By Becky Phillips, University Communications
Thomas Gazzola is part of a 40-member team of solvers who successfully deciphered the 2015 MIT Mystery Hunt, an annual puzzle competition held in Boston during the Martin Luther King Junior weekend.
The Mystery Hunt, created by an MIT graduate student in 1981, is widely regarded as one of the world’s oldest and most complex “puzzlehunts.” According to the MIT website the event draws about 1,000 people each year and has inspired similar competitions at universities, companies and in cities around the globe.
“There were about180 puzzles in this year’s hunt,” said Gazzola, director of the WSU Vancouver math resource lab. “My crew managed to get through them all in just under 41 hours.”
Winning means his team has the dubious honor of designing the closely guarded theme and puzzles for the upcoming 2016 hunt.
This year’s theme, “20,000 Puzzles Under the Sea, was unveiled at noon on Friday, January 16th as 57 teams gathered in an MIT lecture hall. Teams varied from 20 to 150 members, some of whom worked remotely by Internet.
“A person came in and introduced herself as Dr. Nautilus,” said Gazzola. “She was accompanied by Jules Verne. They said our first task was to build a virtual submarine and then find the “nautilodestone,” which we knew to ultimately be the winning coin. Then, the first batch of puzzles was released.”
In a feeding frenzy, the teams dove in. “It’s like throwing chum in the water for sharks,” he said. “Some puzzles were shredded with astonishing speed!”
The puzzles range from crosswords, anagrams, cryptograms, number puzzles, multimedia puzzles, physical challenges, mystery trails, scavenger hunts, inter-team games to anything else organizers can come up with.
“One standard feature of the puzzles is that they almost never come with instructions,” said Gazzola. “The first challenge is to figure out what to do with what you are given.”
This year, for example, the teams were handed a small piece of basketball net with red cord tied in knots here and there.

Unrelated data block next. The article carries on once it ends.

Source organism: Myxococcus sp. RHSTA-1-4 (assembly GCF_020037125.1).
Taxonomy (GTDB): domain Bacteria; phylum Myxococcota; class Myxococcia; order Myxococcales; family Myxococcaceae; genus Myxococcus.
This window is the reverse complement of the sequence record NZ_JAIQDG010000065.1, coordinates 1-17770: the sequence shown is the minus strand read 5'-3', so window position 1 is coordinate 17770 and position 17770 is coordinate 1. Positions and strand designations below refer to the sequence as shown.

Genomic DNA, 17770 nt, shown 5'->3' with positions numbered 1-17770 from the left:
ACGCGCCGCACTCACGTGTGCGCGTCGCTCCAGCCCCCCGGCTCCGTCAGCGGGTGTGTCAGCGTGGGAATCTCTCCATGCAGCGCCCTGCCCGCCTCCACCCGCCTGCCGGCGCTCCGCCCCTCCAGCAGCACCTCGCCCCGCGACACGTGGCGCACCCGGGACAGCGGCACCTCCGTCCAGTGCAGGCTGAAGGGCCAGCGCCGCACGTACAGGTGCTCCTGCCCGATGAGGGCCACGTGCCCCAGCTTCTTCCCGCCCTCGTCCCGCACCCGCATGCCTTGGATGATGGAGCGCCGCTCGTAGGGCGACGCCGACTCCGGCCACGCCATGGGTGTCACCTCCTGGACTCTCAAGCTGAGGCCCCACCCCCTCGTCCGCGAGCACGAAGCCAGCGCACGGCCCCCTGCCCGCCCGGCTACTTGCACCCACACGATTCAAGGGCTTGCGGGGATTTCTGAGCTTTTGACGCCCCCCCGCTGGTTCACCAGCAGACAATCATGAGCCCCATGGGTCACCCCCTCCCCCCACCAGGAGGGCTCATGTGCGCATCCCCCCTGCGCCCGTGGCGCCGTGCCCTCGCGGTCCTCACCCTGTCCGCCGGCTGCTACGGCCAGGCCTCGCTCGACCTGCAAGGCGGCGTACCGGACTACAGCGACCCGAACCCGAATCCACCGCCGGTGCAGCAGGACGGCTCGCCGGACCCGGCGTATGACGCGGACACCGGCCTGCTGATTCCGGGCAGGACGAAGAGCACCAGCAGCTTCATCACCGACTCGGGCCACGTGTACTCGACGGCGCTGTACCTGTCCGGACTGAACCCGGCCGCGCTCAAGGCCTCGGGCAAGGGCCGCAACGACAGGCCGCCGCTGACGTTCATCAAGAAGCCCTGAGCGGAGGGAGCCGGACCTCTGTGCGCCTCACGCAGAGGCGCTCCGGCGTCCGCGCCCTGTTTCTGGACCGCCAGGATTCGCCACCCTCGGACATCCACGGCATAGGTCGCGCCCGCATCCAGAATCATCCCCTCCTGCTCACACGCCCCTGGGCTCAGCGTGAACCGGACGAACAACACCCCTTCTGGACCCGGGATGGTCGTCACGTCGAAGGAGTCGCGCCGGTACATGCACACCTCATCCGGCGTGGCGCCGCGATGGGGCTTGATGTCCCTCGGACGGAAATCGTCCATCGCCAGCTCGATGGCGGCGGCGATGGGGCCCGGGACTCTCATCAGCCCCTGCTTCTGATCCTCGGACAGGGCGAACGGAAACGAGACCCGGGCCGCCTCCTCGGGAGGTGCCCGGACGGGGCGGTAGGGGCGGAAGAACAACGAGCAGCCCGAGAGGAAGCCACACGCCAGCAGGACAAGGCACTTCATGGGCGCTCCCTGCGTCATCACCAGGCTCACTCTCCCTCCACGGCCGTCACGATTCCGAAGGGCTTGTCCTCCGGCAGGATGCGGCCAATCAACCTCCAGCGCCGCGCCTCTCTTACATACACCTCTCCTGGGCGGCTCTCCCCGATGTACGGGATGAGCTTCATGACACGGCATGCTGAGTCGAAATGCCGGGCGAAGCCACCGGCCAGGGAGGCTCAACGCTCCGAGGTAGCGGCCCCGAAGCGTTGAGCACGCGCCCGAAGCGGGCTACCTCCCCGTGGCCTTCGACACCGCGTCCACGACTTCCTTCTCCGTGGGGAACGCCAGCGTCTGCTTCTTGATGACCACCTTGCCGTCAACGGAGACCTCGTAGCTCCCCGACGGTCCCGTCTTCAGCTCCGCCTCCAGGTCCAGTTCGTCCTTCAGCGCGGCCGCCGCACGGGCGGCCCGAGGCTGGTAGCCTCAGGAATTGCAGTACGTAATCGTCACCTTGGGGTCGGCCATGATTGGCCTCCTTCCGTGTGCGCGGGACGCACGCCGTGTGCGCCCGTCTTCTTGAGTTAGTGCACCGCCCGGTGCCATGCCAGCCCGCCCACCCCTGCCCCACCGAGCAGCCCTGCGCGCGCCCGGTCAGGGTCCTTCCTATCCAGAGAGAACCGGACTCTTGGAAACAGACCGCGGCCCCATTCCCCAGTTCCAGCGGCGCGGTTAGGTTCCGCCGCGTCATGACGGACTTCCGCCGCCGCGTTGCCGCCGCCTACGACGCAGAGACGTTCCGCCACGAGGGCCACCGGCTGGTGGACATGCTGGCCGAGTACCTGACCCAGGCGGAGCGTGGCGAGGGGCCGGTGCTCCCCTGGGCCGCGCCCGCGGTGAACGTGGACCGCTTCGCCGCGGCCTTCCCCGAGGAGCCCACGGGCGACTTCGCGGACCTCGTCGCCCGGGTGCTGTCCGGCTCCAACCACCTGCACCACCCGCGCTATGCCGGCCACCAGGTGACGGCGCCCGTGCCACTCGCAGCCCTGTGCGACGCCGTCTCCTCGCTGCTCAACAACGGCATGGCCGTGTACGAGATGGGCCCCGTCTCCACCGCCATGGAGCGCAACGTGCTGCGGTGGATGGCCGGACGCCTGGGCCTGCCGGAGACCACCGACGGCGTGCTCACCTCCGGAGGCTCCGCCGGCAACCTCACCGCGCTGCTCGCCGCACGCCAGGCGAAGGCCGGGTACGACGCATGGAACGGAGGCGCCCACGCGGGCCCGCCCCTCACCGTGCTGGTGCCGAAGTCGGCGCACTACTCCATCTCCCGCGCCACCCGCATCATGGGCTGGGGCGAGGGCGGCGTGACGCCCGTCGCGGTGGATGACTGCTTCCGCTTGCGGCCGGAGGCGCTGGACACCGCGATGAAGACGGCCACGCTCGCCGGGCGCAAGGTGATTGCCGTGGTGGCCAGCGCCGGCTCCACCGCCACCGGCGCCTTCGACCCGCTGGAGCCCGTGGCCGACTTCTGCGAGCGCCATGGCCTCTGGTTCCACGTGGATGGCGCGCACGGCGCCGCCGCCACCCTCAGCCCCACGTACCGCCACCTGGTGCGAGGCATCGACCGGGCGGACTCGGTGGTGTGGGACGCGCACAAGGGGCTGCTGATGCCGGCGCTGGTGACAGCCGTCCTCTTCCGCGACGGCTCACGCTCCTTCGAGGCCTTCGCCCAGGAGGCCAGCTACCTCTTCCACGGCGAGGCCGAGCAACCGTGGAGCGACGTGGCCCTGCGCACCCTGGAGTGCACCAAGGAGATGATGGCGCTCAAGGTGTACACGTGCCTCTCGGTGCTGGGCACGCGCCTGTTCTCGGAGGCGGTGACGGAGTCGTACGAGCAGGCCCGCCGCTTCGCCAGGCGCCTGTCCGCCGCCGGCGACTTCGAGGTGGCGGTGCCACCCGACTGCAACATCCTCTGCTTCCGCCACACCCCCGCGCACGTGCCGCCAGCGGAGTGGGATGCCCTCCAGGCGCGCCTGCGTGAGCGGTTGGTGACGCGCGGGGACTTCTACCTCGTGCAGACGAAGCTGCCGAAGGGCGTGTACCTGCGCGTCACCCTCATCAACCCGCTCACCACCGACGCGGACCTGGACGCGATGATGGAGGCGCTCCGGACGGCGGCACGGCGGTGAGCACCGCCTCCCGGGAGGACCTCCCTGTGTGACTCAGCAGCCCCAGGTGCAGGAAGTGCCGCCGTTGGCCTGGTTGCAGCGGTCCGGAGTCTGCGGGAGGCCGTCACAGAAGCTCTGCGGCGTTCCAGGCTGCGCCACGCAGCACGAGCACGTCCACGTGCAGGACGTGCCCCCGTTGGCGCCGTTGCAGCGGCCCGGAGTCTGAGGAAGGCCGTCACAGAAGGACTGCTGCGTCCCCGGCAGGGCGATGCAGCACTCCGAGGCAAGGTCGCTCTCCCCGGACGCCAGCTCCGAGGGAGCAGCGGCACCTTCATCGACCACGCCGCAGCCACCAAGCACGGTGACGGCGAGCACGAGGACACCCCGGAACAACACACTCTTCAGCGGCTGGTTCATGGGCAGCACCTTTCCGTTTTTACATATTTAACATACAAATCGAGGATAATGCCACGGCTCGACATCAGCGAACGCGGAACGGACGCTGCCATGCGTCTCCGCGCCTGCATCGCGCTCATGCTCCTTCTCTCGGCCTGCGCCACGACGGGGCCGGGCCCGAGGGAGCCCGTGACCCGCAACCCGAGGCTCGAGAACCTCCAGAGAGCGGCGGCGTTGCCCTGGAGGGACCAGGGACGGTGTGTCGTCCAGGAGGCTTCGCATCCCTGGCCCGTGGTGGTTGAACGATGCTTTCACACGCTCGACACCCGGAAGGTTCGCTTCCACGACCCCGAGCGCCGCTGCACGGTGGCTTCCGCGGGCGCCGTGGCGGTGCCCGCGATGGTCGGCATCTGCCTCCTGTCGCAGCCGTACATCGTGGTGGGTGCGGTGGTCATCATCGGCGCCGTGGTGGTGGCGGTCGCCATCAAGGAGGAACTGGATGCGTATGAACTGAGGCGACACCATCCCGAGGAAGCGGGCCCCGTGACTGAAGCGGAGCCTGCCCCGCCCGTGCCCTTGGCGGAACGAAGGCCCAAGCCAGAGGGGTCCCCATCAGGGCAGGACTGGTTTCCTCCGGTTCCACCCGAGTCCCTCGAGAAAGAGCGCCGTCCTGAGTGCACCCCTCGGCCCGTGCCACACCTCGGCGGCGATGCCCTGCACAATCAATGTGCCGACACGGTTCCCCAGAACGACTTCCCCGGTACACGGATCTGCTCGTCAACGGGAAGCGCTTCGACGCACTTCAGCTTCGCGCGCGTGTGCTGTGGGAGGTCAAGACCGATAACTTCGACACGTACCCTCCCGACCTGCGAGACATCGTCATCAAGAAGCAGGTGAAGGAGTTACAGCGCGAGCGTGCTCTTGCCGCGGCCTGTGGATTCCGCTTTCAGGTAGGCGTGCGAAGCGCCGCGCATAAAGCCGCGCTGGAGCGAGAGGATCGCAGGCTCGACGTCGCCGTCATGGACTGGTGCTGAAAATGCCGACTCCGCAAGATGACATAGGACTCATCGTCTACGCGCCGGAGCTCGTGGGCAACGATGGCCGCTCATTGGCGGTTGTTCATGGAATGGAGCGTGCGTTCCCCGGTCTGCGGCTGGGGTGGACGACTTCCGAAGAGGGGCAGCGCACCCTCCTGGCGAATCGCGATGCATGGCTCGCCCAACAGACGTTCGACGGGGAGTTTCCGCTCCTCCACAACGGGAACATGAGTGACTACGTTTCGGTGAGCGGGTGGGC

“What’s the answer?” the organizers asked.
“One of our teammates quickly recognized the knots were a numbering system from the Incas called quipu,” said Gazzola. “We finally figured out that the net webbing was a map of the MIT campus and the knots were addresses on the streets.”
“Eventually, we discovered the initials of the buildings spelled out the answer.”
Gazzola said sometimes the team will be stuck on a puzzle for 5 or 6 hours while others can be solved in two minutes.
With each mystery solved, the team inches closer to finding buried treasure, the winning coin hidden somewhere on the MIT campus.
Breaking the Codes
Similar to The Imitation Game, a new film based on the intriguing use of cryptography during WWII, Gazzola said breaking codes is something every team wrestles with.
“What Turing and his cohorts did to break the Nazi Enigma code is somewhat like what we do here … but with much lower stakes, obviously. There are always going to be codes and ciphers that need to be cracked as part of most puzzlehunts.”
Mystery Hunt teams recruit experts to help break those codes. Gazzola’s team had specialists in crosswords, computers, music, pop culture and TV. One member designed a sophisticated software program to help unravel the puzzles en mass – something along the lines of Google Spreadsheets, he said.
“The answers to each puzzle are used to answer the next puzzle in a series of meta-answers and meta-meta-answers,” he explained. “Sometimes we have to skip over a tough one and back solve it later.”
Yet throughout the weekend the mood of the puzzlehunt remained one of great excitement.
“We started out at 12:17 pm on Friday and found the coin at 5:02 Sunday morning,” Gazzola said. “Much of the team didn’t sleep at all, but everyone was still hard charging at the end – that’s how much fun it was!”
Gazzola, who writes and solves puzzles for the wider puzzling world, said everything he does is also tied into his teaching.
“I tend to treat everything as a puzzle. Looking at different ways to approach tasks is an extremely useful tool for a teacher to have.”
Gazzola’s team hopes to nail down the 2016 Mystery Hunt theme by February and will then begin the arduous task of crafting puzzles for next year’s competitors.
“It’s a colossal challenge but I have a great team with lots of really clever people. I believe we can put together a very entertaining and challenging hunt,” he said.
The MIT Mystery Hunt is free and open to all who want to participate. For more information, see: www.mit.edu/~puzzle
For beginners, Gazzola suggests the Seattle DASH event. DASH – Different Area, Same Hunt – is a global puzzlehunt that takes place in many different cities at the same time. See: http://playdash.org/
Thomas Gazzola, 503-330-7421, Thomas.firstname.lastname@example.org
Rebecca Phillips, 509-335-2346, email@example.com